Balder

balder1stsleeve1st

It hit me earlier this week that if I waited too long to cast on a sweater, it could be years before I actually finish the thing.

I have one on needles that I started for Mid but I keep putting off working on it. I have a sort of quasi-realistic fear for doing so; I’m afraid I didn’t buy enough yarn and I haven’t had a chance to go get more. The dye lot will be different but I’m not above the alternating rows trick. Maybe I’ll do that this weekend.

Freya has seen some use recently, and I’m starting to put myself center in my life again, as opposed to everyone else and everyone else’s schedules. I don’t want to sound whiney but I’ve spent over a year trying to placate other people and it means that a lot of the stuff that I want to do has been pushed to the side. Anyway, point being, I’m working on spinning the yarn I’m calling Skadi for a sweater.

balder1stsleevecable

Mid was out of town earlier this week and the urge to cast on a sweater was pretty overwhelming. I knew I wanted it oversized (at least, I would be okay with it being big) and sort of boxy, like a man’s sweater. And I wanted it to have cables.

I found the Balder pattern which I feel like is a good fit against what I had in my head. I’m knitting the men’s small (which I hope will fit, I’m hoping my math didn’t come out wonky).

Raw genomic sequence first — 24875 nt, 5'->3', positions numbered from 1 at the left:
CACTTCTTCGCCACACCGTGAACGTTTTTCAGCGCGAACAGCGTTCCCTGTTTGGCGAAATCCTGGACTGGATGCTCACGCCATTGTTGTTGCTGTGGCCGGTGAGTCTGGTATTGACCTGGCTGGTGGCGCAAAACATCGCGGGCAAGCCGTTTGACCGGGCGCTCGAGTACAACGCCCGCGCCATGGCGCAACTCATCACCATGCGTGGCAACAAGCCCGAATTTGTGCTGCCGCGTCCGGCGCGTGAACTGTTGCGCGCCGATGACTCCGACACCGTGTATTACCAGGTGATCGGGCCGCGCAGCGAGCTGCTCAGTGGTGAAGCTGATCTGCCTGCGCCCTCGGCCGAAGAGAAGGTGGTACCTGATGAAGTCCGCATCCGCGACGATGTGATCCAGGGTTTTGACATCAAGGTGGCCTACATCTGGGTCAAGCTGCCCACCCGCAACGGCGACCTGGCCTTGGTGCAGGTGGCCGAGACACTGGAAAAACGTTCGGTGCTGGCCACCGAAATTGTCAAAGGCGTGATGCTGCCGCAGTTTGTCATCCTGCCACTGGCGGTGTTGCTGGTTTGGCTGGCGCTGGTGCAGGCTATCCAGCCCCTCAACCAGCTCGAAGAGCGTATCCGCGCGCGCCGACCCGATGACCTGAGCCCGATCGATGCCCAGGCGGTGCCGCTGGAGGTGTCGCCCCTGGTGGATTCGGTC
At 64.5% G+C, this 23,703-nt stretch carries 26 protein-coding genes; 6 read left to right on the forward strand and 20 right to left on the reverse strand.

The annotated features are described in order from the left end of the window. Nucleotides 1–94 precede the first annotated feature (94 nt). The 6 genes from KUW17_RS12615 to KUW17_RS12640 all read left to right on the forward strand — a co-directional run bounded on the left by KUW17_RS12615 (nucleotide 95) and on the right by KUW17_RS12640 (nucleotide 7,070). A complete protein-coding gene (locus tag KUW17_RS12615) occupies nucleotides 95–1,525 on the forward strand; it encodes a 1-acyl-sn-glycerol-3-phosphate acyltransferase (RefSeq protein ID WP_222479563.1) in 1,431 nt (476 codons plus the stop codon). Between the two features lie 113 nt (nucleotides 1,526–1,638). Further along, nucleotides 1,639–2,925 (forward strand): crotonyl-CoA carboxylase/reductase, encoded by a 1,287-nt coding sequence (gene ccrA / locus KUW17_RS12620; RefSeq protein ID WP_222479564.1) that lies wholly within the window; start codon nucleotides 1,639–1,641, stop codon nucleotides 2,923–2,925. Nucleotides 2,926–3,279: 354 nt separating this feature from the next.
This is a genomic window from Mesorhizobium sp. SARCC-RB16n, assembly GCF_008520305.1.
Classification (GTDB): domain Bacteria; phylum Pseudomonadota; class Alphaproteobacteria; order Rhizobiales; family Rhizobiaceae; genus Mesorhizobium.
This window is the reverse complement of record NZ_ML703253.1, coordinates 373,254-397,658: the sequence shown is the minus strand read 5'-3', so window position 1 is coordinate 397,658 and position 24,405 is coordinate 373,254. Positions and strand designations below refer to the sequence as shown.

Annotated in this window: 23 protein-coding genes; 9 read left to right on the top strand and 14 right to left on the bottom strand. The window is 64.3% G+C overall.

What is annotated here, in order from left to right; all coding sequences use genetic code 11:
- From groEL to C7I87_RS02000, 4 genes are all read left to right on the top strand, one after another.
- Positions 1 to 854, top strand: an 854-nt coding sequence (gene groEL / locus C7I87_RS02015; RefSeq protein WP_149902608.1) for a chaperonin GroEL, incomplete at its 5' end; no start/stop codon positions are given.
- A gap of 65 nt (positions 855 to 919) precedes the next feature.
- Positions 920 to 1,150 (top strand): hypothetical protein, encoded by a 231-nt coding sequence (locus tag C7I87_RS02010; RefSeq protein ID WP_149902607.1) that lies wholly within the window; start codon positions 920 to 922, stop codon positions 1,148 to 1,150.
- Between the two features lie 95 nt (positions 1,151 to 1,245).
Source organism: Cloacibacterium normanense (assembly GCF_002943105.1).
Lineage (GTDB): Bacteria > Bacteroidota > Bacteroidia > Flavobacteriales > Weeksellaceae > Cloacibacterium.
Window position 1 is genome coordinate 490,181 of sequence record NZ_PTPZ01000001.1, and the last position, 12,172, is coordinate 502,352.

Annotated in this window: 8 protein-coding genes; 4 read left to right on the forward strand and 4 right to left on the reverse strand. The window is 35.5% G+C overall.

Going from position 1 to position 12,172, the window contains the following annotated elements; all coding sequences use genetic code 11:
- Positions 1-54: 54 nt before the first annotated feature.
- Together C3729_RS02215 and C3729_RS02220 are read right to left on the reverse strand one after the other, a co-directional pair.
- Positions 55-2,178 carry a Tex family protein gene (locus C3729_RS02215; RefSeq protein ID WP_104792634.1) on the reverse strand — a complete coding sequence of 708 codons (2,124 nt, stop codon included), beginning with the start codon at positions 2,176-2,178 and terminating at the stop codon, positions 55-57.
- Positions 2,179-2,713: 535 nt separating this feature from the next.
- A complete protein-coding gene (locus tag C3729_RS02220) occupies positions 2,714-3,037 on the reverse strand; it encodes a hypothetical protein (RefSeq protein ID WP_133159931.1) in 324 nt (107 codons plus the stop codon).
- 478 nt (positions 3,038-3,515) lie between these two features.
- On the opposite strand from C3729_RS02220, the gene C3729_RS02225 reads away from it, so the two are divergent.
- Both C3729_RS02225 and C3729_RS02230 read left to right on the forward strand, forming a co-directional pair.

My only main issue isn’t with the pattern. I’m alternating commercial and handspun, and the commercial I’m knitting with is definitely not a heavy worsted/knit on size 7 like the ball band suggests. Whenever I switch over to the commercial there’s a definite gauge difference and a loose row. The upside being is that it has happened so frequently it’s now a design element.

balder1stsleevecablefuzzy

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One comment

  1. that looks really neat, actually. I didn’t think of the differences inherent in commercial yarn (I only gesture at crocheting sometimes, and have certainly never had handspun), but if using both turns out that well, awesome!

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